Can Credit Card Companies Fight a Discharge?

Posted by William Kain on December 17, 2018 at 8:44 PM
William Kain

Credit card debt is a major reason why people file for bankruptcy in Minnesota. Credit card debt can get out of control for many different reasons, some of which are beyond your control. If a household member loses a job or suffers a serious illness, you need to rely on credit cards to pay your bills and cover basic expenses. Meanwhile, you may only be able to afford the minimum monthly payment, which can result in excessively inflated balances due to high interest rates. Before you know it, you may see no possible way that you will be able to pay off your credit cards.

Chapter 7 bankruptcy can help many people in this situation. Credit cards are unsecured debt, meaning that your balances qualify for a discharge at the end of a successful consumer bankruptcy. However, the bankruptcy process can be more complex than you may imagine, and complications may arise that challenge your ability to discharge your credit card debt. One possible challenge is that the credit card company may try to fight the discharge. Creditors that appear at the 341 Meeting of Creditors may decide to object to the discharge of a particular debt for several reasons.

Recent Purchases or Cash Advances

Some people intending to file bankruptcy may decide to make some final purchases or cash advances using credit cards. After all, the debt will be discharged, so they think why not? However, this can often lead to an objection by a creditor. When you incur charges without any intention to pay, the law presumes that you meant to defraud your creditors and abuse the bankruptcy process. The following can lead to this presumption:

  • Charging $675 or more for luxury goods within 90 days before a bankruptcy filing
  • Taking out $950 or more in cash advances from one creditor within 70 days before a bankruptcy filing

Many different charges can fall into the “luxury” category for the purposes of this presumption. For example, elective cosmetic procedures, new furnishings that were purchased solely for aesthetic purposes, jewelry or perfume, recreational vehicles, unnecessary automobiles, expensive camera or electronics, and more. If an item is not reasonably essential to support yourself or the needs of your household, there is a chance it can be considered unnecessary and a luxury purchase.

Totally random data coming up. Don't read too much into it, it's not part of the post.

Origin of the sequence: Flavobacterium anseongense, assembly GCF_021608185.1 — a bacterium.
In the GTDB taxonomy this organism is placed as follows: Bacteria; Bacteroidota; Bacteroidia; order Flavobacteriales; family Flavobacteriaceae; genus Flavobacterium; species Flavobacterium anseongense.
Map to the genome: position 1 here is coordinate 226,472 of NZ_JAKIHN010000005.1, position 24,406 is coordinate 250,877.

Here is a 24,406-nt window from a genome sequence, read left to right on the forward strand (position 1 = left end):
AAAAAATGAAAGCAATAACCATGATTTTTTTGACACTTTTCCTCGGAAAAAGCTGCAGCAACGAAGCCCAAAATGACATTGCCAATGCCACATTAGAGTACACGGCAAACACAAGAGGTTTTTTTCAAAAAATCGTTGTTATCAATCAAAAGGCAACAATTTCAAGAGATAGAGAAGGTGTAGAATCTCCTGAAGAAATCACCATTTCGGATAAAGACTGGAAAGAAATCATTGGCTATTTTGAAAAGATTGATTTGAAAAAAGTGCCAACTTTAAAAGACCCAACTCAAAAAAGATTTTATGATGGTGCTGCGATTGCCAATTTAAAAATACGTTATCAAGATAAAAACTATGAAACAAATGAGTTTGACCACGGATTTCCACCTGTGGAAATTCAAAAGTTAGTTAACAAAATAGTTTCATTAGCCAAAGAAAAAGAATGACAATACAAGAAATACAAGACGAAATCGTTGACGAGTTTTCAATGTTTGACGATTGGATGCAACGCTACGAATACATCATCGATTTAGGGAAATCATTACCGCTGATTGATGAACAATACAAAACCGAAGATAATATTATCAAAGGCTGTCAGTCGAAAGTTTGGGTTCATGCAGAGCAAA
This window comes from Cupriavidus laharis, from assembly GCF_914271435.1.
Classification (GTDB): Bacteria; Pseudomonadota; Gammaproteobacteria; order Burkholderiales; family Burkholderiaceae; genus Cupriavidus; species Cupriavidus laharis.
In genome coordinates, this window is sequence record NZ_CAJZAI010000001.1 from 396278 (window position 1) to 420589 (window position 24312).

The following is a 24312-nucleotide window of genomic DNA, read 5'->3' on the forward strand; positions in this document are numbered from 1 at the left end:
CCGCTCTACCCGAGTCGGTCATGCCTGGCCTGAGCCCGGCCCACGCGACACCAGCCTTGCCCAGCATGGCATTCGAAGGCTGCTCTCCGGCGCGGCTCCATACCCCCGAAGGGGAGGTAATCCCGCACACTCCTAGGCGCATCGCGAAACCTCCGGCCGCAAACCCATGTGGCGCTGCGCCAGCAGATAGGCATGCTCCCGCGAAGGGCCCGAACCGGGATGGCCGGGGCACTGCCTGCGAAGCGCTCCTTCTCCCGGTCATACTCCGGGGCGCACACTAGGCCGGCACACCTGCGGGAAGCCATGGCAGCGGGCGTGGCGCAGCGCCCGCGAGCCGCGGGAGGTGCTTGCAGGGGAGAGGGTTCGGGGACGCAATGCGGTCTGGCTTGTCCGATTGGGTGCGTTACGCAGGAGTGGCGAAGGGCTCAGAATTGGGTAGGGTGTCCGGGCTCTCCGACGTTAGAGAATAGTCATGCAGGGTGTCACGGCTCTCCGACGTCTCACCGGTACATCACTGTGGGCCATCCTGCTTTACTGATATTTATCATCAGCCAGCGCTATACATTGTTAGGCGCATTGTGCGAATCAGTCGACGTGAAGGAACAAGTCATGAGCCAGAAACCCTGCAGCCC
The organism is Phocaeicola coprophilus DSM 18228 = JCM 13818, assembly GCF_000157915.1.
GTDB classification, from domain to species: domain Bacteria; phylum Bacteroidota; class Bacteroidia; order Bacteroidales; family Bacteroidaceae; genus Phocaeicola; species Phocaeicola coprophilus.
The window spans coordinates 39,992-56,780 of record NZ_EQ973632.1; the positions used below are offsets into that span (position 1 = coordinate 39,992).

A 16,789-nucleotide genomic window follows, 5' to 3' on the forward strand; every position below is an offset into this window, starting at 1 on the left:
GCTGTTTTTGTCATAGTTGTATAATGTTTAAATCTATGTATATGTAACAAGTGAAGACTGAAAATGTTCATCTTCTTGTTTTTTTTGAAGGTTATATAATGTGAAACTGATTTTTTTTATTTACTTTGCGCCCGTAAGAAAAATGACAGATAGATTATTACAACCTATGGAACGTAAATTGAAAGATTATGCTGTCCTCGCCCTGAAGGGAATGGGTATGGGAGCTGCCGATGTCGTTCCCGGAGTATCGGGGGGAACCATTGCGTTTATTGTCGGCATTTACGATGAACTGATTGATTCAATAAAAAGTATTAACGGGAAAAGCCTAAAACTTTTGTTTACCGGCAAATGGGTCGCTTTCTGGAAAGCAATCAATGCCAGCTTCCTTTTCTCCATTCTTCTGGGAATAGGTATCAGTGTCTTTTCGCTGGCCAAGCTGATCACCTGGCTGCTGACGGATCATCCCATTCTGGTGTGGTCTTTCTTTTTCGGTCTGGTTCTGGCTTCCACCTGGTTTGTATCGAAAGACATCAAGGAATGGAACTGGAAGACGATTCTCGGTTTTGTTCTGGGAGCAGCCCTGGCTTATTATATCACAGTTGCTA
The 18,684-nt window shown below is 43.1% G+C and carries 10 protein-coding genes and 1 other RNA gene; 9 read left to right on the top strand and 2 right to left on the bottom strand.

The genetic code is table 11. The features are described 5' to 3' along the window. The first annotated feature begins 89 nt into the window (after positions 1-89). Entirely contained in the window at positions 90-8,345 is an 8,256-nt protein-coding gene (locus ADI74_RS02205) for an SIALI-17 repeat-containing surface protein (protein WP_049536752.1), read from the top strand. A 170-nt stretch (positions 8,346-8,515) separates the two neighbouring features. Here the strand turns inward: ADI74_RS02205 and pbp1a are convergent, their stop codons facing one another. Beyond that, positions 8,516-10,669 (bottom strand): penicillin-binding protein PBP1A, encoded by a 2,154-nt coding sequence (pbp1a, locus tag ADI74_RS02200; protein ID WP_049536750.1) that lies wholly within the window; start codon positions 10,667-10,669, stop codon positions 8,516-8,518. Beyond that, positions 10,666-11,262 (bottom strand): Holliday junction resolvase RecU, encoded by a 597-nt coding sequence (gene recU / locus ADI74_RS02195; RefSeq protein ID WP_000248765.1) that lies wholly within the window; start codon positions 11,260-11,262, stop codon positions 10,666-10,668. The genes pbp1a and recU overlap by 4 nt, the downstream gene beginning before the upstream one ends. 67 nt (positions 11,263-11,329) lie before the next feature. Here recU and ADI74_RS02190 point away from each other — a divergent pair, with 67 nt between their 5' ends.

Misrepresentations or Fraud on a Credit Application

Another basis for a creditor objection is a claim that you misrepresented your financial situation and ability to pay the debt on your credit card application. For example, consider the following:

  • Someone earns $40,000 per year
  • To get approved for a $10,000 credit line, they claimed they made $95,000 per year on the credit application
  • They were approved, maxed out the card, and now are filing for bankruptcy
  • The creditor learns via the bankruptcy documents that their income was misrepresented on the application
  • The creditor uses this fact to challenge the discharge of the debt

Many credit card companies will closely examine the accuracy of the information on your application and included in your bankruptcy filing to determine whether an objection is warranted.

Asset Transfers

In Chapter 7 bankruptcy, non-exempt assets and property can be seized and liquidated to pay your creditors as much as possible. The fewer non-exempt assets you have, the less your creditors will get paid. For this reason, you can bet your creditors want all possible assets accounted for.

In anticipation of a Chapter 7 bankruptcy, many people may be tempted to give property away or transfer ownership out of their name to protect the assets. This can only hurt your case, however. You can be sure that bankruptcy trustees will investigate any recent asset transfers within the past two years to see if the transfer was legitimate. For example, if you sold your motorcycle to your brother for the fair value of the bike, the transfer will likely be considered legitimate. On the other hand, if you sold your motorcycle to your brother for $10, it will certainly raise red flags. In this situation, the trustee can take the following actions under bankruptcy laws:

  • Recover the asset for any transfer within the past two years
  • Challenge the entire bankruptcy case for transfers within one year

Many people think they can manipulate the bankruptcy system by transferring assets or making last-minute credit card purchases. However, you should realize that these actions can be viewed as an attempt at bankruptcy fraud and can result in a dismissal without the discharge of all of your debts.

Contact Our Minnesota Bankruptcy Lawyers to Discuss a Possible Case

Always discuss any financial moves with your bankruptcy attorney before you file. Don’t make unnecessary large purchases, take out cash advances, or try to conceal assets. The attorneys at Kain & Scott want to help you receive the maximum benefit from your bankruptcy case. Call 800-551-3292 or contact us online for a free consultation today.

Topics: Credit card debt, Bankruptcy Discharge